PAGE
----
Elephant Pass

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Elephant Pass
Northern Province, Sri Lanka
Elephant Pass is located in Sri Lanka
Elephant Pass
Elephant Pass
Coordinates 9°32′50″N 80°24′32″E / 9.54726°N 80.408936°E / 9.54726; 80.408936
Type Military base
Site information
Controlled by Flag of Sri Lanka.svg Sri Lankan Army (1952-2000)
Liberation Tigers of Tamil Eelam (2000-2009)
Flag of Sri Lanka.svg Sri Lankan Army (2009-present)
Site history
Built 1952
Battles/wars First Battle of Elephant Pass
Second Battle of Elephant Pass
Third Battle of Elephant Pass

Elephant Pass, (Tamil: ஆனையிறவு, Sinhalese: අලිමංකඩ) Northern Province, Sri Lanka is located in the gateway of Jaffna Peninsula. There are about 340km north from capital to here.It has an important military base and formerly was the island's largest salt field. It has thus regularly been the site of battles during the civil war.

Strategic importance[edit]

Elephant Pass controls access to the Jaffna Peninsula, therefore it is referred to as the Gateway to Jaffna. It is very crucial as it is on the isthmus connecting the peninsula to the Sri Lankan mainland, as well as to territory in the Southern Jaffna peninsula. Elephant Pass connects the militarily significant town of Chavakacheri in the Jaffna peninsula to the Sri Lankan mainland.


Elephant Pass has been a strategic military base since 1760, when the Portuguese built a fort, which was later rebuilt and garrisoned by the Dutch in 1776[1] and later by the British. A modern military base was built there in 1952 by the Sri Lankan Army (SLA). At one time, the base and its outlying camps expanded to cover an area 23 kilometres (14 mi) long and 8 kilometres (5.0 mi) wide.[1]

Role during the Sri Lankan Civil War[edit]

Main article: Sri Lankan Civil War

The base was under SLA control until 2000, despite repeated attempts to capture it by the Liberation Tigers of Tamil Eelam (LTTE, also known as the Tamil Tigers). In the First Battle of Elephant Pass in 1991, the LTTE suffered heavy losses while trying to capture the pass. The base was used as a springboard for a number of SLA offensives during the 1990s, including Operation Yal Devi (named after the Colombo-Jaffna train) in September 1993 and Operation Sath Jaya (Truth’s Victory) in July 1996.[2]

Daimler Armoured Car rusting by a tree in the area around Elephant Pass

However, in a major military defeat, the Sri Lankan Army lost control of the pass to the LTTE on April 22, 2000 in the Second Battle of Elephant Pass.[2][3] The pass was finally captured by Sri Lankan force in Third Battle of Elephant Pass, as part of campaign that led to destruction of Tamil Tigers.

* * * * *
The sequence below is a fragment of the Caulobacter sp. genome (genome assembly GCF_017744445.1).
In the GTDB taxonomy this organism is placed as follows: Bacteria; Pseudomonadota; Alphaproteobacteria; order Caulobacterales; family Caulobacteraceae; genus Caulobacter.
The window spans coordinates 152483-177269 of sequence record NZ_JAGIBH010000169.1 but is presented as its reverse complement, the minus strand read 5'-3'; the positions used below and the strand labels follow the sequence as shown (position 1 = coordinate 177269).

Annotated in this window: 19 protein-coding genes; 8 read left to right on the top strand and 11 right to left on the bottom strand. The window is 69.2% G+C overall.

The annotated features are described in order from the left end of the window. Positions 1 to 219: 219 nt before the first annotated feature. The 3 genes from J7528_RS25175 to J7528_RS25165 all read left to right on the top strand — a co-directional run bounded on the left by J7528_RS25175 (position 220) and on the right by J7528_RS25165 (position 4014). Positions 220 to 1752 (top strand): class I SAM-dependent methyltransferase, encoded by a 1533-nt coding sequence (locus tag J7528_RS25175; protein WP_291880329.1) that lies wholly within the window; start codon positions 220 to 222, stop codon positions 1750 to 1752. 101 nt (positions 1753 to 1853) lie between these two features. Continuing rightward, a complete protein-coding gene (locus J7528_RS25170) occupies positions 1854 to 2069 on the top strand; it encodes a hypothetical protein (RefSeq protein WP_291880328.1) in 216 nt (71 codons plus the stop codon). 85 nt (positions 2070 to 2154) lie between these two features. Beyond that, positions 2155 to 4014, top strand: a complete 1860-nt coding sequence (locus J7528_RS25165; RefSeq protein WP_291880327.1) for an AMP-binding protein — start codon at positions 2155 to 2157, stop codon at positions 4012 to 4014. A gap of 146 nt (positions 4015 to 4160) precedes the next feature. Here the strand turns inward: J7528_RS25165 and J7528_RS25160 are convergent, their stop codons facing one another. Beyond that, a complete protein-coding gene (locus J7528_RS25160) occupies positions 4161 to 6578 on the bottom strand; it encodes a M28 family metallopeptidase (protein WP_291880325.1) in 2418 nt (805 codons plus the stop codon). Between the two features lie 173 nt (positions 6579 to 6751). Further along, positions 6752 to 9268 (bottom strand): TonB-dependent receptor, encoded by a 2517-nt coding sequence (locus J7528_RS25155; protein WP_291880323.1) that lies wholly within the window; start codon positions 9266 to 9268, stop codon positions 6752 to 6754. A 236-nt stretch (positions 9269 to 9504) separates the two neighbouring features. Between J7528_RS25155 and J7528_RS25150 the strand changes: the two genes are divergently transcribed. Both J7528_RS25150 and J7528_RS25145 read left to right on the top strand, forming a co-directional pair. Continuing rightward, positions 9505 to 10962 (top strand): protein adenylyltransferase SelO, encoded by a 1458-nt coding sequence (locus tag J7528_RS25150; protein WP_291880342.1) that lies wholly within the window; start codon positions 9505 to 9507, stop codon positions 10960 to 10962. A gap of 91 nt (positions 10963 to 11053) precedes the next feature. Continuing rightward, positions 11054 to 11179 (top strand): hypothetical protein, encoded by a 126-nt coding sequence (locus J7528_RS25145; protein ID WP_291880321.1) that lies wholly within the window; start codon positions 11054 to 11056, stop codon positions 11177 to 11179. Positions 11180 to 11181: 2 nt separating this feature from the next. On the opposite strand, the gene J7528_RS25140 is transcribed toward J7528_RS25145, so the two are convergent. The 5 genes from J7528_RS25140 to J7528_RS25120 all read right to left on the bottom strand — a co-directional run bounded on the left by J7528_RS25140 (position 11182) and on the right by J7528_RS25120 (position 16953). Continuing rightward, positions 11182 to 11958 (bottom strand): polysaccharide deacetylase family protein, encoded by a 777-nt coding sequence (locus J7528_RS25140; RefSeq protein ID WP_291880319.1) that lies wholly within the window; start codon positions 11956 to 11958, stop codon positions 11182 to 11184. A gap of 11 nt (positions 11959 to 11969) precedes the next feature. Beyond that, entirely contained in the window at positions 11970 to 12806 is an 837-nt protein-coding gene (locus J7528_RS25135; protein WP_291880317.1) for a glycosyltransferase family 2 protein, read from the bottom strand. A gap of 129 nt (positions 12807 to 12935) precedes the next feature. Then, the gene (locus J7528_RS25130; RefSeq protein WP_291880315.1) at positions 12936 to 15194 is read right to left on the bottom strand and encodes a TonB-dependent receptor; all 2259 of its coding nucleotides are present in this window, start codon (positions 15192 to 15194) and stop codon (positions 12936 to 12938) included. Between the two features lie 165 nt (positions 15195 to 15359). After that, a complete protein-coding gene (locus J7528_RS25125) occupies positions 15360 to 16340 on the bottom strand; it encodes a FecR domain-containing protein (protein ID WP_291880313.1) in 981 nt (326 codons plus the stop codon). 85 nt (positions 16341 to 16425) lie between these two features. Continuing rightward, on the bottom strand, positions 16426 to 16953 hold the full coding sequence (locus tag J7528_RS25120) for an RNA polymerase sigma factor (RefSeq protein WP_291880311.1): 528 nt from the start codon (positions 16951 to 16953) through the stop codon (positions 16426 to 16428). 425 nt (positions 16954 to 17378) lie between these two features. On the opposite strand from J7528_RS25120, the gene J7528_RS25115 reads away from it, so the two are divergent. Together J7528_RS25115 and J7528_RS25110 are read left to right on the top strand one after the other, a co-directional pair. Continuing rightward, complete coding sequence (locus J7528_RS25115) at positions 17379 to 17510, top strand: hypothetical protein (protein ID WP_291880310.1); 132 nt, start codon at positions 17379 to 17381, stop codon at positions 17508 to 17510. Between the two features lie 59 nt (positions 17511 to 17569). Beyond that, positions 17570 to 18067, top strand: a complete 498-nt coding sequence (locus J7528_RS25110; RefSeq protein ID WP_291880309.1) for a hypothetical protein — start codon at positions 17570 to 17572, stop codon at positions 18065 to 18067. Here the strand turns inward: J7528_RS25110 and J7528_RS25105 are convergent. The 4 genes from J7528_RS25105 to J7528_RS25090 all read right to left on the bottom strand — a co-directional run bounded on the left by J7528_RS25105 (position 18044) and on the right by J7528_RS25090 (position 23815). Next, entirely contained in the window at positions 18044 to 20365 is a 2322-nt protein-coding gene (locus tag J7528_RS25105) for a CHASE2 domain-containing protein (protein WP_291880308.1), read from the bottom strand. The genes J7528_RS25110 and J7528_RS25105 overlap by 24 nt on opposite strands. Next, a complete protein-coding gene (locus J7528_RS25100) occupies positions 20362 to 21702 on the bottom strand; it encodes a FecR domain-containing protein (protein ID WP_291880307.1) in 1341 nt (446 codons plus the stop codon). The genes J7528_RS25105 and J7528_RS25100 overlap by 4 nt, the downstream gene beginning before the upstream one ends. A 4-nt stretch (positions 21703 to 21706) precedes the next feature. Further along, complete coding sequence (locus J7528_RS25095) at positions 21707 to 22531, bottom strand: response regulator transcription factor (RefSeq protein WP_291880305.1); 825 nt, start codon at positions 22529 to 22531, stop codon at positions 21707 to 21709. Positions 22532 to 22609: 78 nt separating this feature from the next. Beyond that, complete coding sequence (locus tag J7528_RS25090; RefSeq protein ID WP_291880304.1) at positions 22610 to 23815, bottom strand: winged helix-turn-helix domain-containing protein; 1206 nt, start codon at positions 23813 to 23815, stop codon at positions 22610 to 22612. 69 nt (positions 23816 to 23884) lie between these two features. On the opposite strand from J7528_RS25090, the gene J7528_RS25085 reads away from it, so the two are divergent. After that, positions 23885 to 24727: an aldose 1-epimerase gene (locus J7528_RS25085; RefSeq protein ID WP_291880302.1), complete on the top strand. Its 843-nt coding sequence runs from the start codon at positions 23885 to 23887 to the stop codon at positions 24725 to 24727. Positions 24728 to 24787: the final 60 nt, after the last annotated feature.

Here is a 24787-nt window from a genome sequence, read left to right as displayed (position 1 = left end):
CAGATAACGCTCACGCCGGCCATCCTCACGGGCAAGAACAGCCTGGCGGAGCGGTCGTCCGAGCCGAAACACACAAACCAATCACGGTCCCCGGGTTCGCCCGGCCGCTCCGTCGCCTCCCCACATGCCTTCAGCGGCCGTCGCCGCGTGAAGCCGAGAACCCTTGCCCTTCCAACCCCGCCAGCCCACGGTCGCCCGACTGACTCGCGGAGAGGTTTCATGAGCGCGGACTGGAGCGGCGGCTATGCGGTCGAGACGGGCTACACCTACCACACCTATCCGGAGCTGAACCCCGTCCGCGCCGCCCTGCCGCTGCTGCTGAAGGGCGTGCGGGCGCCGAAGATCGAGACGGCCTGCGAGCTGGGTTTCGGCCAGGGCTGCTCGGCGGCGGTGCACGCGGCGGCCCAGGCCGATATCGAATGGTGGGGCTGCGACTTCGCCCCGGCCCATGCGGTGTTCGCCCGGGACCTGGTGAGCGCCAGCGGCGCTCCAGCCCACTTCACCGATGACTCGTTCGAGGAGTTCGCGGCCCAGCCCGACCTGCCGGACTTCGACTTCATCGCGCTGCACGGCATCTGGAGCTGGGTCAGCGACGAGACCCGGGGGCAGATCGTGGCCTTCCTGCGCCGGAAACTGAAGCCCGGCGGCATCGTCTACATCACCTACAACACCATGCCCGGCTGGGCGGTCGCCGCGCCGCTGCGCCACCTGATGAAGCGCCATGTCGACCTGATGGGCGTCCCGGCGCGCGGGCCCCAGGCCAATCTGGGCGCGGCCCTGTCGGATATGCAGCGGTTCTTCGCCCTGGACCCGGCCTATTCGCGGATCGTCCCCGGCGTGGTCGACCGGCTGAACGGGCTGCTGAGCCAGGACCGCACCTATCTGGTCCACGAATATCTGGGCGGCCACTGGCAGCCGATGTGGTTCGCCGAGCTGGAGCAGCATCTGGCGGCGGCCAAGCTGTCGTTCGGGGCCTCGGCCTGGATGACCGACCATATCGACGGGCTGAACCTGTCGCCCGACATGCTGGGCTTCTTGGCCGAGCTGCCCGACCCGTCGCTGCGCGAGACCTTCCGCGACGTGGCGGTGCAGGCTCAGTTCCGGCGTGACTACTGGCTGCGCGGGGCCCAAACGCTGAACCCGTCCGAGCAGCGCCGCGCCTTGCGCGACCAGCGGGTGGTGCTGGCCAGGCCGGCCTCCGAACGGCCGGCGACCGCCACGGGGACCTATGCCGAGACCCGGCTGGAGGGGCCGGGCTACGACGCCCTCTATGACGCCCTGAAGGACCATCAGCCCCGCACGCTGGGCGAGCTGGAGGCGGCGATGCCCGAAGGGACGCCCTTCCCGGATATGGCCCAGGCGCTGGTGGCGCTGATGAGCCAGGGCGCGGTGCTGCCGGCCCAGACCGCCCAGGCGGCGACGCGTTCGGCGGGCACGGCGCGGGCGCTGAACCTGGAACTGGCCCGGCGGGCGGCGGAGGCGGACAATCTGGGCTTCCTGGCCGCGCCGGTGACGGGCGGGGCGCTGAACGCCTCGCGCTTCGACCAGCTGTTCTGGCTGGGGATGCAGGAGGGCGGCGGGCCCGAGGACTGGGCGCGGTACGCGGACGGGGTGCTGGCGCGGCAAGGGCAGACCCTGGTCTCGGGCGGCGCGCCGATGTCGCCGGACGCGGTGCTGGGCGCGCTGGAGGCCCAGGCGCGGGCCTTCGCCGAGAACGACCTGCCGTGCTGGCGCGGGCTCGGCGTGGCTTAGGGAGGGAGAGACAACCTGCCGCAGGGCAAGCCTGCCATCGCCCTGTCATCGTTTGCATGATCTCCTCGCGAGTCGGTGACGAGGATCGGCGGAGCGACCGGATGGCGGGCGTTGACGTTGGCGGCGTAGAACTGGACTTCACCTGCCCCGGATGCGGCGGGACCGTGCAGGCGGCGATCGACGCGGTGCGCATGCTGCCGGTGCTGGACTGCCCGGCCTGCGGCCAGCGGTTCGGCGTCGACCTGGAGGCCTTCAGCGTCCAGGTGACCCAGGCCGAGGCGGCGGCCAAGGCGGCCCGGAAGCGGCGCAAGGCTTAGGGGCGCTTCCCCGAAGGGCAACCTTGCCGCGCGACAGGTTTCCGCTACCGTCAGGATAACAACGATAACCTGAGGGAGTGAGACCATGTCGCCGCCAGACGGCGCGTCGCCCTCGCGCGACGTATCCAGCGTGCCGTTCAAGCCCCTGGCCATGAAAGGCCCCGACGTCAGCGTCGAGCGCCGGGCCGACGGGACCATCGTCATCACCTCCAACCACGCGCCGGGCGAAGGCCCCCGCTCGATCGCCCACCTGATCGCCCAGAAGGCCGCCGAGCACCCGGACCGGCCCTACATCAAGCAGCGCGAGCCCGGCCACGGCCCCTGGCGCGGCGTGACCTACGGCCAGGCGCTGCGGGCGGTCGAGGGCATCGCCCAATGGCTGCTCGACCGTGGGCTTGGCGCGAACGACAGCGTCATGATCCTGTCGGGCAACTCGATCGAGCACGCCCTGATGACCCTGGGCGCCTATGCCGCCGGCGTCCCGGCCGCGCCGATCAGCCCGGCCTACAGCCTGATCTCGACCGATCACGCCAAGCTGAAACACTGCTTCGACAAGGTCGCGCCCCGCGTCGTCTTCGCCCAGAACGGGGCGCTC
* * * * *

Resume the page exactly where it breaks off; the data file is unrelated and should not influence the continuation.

Post-war developments[edit]

Before the war Elephant Pass Saltern produced 60,000 – 80,000 metric tons of salt production per annum and supplied 30 to 40% of the total salt requirement of the country. But due to the raging civil war the saltern operations were abandoned in 1990. Since the liberation of the area by Sri Lankan military forces the government has shown interest in rebuilding the Salterns in the Area and it has a large potential for exporting salt. De-mining has been completed in the area has been completed by Delvon Assistance for Social Harmony (DASH) with the support of the Australian Government.[4][5]

Chundikkulam Lagoon, often referred as Elephant Pass Lagoon

Under the phase I programme which covers 330 acres. It is expected that the reactivation of phase I will lead to a production of 20,000 to 25,000 metric tons per annum of Salt production The second phase of the Elephant Pass Saltern of 447 acres will commence in 2015 and is expected to be funded under the Treasury funds. Additional 30,000 metric tons are expected and the total employment opportunities generated will be over 3,000. After completing the entire infrastructure development of the saltern, it is envisaged that the salt production will be around 70,000 to 100,000 metric tons of salt per annum. Under the reactivation of Elephant Pass Saltern Project, the construction of sea water intake canal, renovation of reservoir outer earth bunds, rip rap protection of reservoir, renovation of flood protection earth bunds, construction of spillways, electrification, renovation of buildings and purchase of tractors and trailers, tools and accessories are being carried out.[4]

See also[edit]


  1. ^ a b D.B.S. JEYARAJ (May 2000). "The taking of Elephant Pass" 17 (10). Frontline. 
  2. ^ a b "Tigers seize Elephant Pass". Sri Lanka Monitor. April 2000. Retrieved 2009-01-10. 
  3. ^ Susannah Price (2000-05-03). "Sri Lankan army on the ropes". BBC News. Retrieved 2009-01-10. 
  4. ^ a b "Rehabilitation, Reactivation and Operation of the Elephant Pass Saltern". 
  5. ^ "Sri Lankan PM pledges to uplift Northern Province communities".